Among Joan Didion’s admirers, there is a subset so smitten that they (all right, we) would willingly read her collected grocery lists.
Imagine the joy, then, of a new volume of Didion, even one as slender as this. Of course, the contents aren’t exactly new. What we have here is two excerpts from notebooks the writer kept in the 1970s, intended as raw material for articles that were assigned or contemplated.
The first and more extensive is “Notes on the South,” an impressionistic record of a meandering, month-long driving trip in 1970 with her late husband (the writer John Gregory Dunne) through Louisiana, Mississippi and Alabama. “The idea,” she explains, “was to start in New Orleans and from there we had no plan.”
The second, “California Notes,” only a handful of pages, originated in a story assignment by Jann Wenner, then the editor of Rolling Stone, about the San Francisco trial of kidnapped American heiress turned gun-wielding radical Patty Hearst.
The Southern trip’s purpose, like its itinerary, was vague: “There was no reportorial imperative to any of the places I went ... no celebrated murders, trials, integration orders, confrontations, not even any celebrated acts of God.”
Didion just had a hunch: that the South was somehow the “psychic center” of America. And she does explore, in a piecemeal way, Southern attitudes about race and gender. She looks for but fails to locate William Faulkner’s grave in Oxford, Mississippi, and finds the Ole Miss bookstore pitifully lacking; she has a chat with the writer Walker Percy.
Much is suggested, little is nailed down.
In the end, the concept melted in the enveloping heat: “All the reporting tricks I had ever known atrophied in the South. There were things I should do, I knew it: but I never did them.”
A few of the more polished passages bring to mind what Didion could do at her height — the literary journalism from El Salvador, the defining pieces about California’s culture of ennui. Here, a scene at a cafe in Hattiesburg, Mississippi, stands out: “A blond girl with a pellagra face stood sullenly behind the cash register, and a couple of men sat in a booth.” The jukebox played “Sweet Caroline,” and everyone watched Didion eat her grilled cheese sandwich. “When we went back out into the blazing heat one of the men followed us and watched as we drove away.”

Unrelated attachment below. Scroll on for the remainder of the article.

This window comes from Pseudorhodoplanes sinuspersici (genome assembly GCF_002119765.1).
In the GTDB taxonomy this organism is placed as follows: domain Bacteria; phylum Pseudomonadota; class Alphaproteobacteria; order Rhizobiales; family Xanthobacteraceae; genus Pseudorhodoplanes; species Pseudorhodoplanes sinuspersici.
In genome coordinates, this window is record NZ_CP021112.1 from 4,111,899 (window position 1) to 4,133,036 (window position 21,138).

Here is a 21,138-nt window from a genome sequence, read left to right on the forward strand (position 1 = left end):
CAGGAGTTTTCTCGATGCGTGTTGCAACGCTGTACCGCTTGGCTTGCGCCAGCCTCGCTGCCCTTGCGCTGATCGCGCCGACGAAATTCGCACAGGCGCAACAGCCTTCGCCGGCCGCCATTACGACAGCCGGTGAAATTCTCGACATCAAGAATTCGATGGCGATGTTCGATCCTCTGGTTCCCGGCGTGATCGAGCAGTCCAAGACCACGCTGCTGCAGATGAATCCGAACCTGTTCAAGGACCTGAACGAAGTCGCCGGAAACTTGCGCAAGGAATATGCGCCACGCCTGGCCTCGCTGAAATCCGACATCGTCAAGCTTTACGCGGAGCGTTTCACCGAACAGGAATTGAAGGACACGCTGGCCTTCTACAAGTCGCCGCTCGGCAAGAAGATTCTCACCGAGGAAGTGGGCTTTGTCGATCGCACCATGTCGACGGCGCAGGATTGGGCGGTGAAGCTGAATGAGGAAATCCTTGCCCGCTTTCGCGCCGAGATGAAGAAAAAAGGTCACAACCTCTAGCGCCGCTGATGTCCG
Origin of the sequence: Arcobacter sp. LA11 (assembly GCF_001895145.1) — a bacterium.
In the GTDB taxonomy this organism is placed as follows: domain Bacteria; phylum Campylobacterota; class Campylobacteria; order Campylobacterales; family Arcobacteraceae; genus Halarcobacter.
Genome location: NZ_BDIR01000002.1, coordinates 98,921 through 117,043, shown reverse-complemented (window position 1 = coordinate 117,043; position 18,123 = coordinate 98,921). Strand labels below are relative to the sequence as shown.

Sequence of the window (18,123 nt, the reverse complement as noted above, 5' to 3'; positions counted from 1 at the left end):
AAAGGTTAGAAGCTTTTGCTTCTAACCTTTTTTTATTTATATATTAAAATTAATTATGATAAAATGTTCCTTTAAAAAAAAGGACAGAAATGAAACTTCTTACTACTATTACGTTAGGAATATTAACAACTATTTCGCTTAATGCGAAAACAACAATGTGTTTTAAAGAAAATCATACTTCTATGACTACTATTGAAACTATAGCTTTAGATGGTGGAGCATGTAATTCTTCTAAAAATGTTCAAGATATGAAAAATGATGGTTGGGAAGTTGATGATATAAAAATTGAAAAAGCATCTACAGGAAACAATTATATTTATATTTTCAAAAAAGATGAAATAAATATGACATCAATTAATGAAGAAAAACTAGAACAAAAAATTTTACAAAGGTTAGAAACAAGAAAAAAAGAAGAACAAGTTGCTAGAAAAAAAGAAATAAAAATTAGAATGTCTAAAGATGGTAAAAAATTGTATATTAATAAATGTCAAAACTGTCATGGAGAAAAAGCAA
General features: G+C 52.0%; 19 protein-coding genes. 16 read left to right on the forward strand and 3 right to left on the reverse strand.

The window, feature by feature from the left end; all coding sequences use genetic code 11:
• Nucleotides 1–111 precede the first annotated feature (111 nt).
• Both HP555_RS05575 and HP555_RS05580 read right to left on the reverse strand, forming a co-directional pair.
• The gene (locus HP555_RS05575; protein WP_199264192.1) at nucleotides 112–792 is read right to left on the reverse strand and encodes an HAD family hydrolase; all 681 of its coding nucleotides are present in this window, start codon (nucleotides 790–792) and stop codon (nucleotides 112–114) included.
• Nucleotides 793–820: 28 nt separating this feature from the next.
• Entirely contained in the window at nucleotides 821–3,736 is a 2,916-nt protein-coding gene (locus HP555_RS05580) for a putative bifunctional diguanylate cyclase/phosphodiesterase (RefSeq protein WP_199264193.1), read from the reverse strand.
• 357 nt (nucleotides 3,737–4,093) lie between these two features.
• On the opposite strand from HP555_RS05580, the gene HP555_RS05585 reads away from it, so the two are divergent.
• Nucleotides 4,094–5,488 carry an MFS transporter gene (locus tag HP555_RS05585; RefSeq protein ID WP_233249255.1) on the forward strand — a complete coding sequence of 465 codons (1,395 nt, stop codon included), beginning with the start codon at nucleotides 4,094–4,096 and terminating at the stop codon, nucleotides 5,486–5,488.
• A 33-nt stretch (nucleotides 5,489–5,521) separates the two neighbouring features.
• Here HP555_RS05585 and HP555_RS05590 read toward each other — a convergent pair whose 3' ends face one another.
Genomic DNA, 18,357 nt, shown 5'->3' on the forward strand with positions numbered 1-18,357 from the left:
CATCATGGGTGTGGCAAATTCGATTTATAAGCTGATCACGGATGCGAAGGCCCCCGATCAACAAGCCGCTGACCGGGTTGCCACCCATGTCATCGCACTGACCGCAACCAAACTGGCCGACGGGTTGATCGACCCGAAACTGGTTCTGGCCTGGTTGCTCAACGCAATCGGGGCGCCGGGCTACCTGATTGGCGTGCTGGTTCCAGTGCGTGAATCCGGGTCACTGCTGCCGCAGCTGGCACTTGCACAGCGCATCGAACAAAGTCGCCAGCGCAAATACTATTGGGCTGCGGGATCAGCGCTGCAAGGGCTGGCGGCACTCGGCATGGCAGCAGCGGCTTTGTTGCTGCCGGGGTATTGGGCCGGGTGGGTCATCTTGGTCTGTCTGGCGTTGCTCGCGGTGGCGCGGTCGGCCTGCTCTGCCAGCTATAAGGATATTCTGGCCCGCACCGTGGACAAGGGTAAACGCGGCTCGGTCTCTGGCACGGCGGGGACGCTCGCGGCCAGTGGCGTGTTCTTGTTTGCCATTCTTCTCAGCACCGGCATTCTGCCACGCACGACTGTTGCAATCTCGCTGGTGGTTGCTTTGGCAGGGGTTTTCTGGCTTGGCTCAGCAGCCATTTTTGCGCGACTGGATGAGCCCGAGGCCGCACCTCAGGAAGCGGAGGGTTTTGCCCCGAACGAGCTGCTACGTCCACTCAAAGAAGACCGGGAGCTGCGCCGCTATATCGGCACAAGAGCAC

At times, the notes are merely disconnected impressions. In one regrettable case, a harangue by a good ol’ boy is presented verbatim for pages.
Still, salvation keeps arriving: Sentences — with their detached, reportorial tone, their economy of words, and piercing observations — that are vintage Didion.
“In New Orleans they have mastered the art of the motionless,” and “A pickup pulled in with the back piled high with broken furniture and dirty mattresses: it sometimes seemed to me that mattresses were on the move all over the South.” Also: “I was in a place where ‘Sunday’ still existed as it did in my grandmother’s house, a leadening pause in the week, a day of boredom so extreme as to be exhausting.”
These excerpts, of course, cannot approach Didion’s two great nonfiction collections, “The White Album” and “Slouching Towards Bethlehem,” or her screenplay for “The Panic in Needle Park,” or her 2005 memoir, “The Year of Magical Thinking.”
Didion admits here that the pieces she had in mind turned out to be busts. “I was underwater in some real sense, the whole month,” she concludes about the Southern trip. As for the Hearst assignment, she shrugs: “I thought the trial had some meaning for me — because I was from California. This didn’t turn out to be true.”
But these excerpts have value. They give us a renewed sense of the writer, now 82, in her creative prime. And, often enough, they remind us of her brilliance as a stylist, social commentator and observer.
In a well-known essay from “Slouching Towards Bethlehem,” Didion mused on the value of keeping a notebook. “I think we are well advised to keep on nodding terms with the people we used to be, whether we find them attractive company or not,” she wrote. “We forget all too soon the things we thought we could never forget. We forget the loves and the betrayals alike, forget what we whispered and what we screamed, forget who we were.”
With the publication of “South and West,” there is every reason to be grateful that Didion heeded her own advice, and wrote it all down.
Margaret Sullivan wrote this review for the Washington Post.